The EU-Commission plans to allow the import of new genetically engineered soybeans despite deep concerns about carcinogenic residues

The soybeans are resistant to several herbicides
Friday, 9 October 2015

The EU Commission has stated that they see no need for detailed risk assessment of genetically engineered soybeans that can contain a mixture of probably carcinogenic residues. Monsanto’s genetically engineered soybean MON 87708 × MON 89788 have been engineered to be resistant to a combination of the herbicides, glyphosate and dicamba. Residues from spraying with these herbicides are suspected of being carcinogenic.

In July 2015, Testbiotech started an online call for action against the authorisation of the soybeans. Just recently the Commission replied in a letter. The only conclusion that can be reached from the answer of the EU Commission, is that they plan to authorise the new genetically engineered soybeans without assessing the combination of residues from spraying that may cause cancer.

Glyphosate was recently classified as “probably carcinogenic” by an international expert group of the World Health Organisation (WHO). Dicamba degrades to compounds such as formaldehyde and has already been classified as carcinogenic for several years. If these soybeans are imported, the food and feed chain could be permanently exposed to a very specific mixture of toxic compounds. Under these circumstances, testing the specific combinatorial health effects of toxic compounds is absolutely necessary. The health effects caused by the combinatorial effects of these residues might be much more severe than it can be expected from assessment of the single components.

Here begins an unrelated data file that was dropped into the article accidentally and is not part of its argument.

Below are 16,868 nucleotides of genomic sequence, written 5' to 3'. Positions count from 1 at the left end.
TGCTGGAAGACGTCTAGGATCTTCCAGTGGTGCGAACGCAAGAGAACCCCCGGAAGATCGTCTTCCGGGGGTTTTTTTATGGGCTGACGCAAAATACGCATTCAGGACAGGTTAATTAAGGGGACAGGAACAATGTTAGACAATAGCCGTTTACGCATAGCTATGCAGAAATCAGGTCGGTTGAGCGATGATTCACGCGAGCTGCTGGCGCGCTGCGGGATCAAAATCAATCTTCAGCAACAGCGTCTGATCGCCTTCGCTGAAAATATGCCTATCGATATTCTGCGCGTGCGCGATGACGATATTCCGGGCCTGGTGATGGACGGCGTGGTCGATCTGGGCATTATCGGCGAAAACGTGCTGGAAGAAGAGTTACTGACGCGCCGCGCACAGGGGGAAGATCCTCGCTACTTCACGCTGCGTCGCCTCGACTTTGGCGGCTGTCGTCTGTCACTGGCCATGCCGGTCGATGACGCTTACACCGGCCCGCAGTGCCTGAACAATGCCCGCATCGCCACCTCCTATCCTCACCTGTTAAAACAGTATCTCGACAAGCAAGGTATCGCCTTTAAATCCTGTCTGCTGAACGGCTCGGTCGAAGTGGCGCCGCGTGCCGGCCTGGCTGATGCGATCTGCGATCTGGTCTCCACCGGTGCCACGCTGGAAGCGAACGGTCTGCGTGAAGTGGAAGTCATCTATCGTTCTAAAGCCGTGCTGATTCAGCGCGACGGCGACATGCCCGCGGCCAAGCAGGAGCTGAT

Just recently, the European Food Safety Authority EFSA gave the green light to the authorisation of another genetically engineered soybean produced by Bayer, known as FG72. This soybean is similarly problematic since it has also been engineered to be resistant to glyphosate and isoxaflutole. The residues from isoxaflutole are classified as "likely to be a human carcinogen”. This is a further case in which the European Food Safety Authority EFSA has failed to assess the combination of residues from spraying that may cause cancer.

“It is up to the EU Commission to set sufficiently robust standards to implement EU legal requirements based on the precautionary principle and requiring the highest scientific standards. Residues from spraying have to be expected in genetically engineered plants. Therefore, it is imperative that risk assessment takes these specific combinations of toxic residues from spraying into account”, Christoph Then says for Testbiotech.


Christoph Then, Tel: 0049 15154638040,

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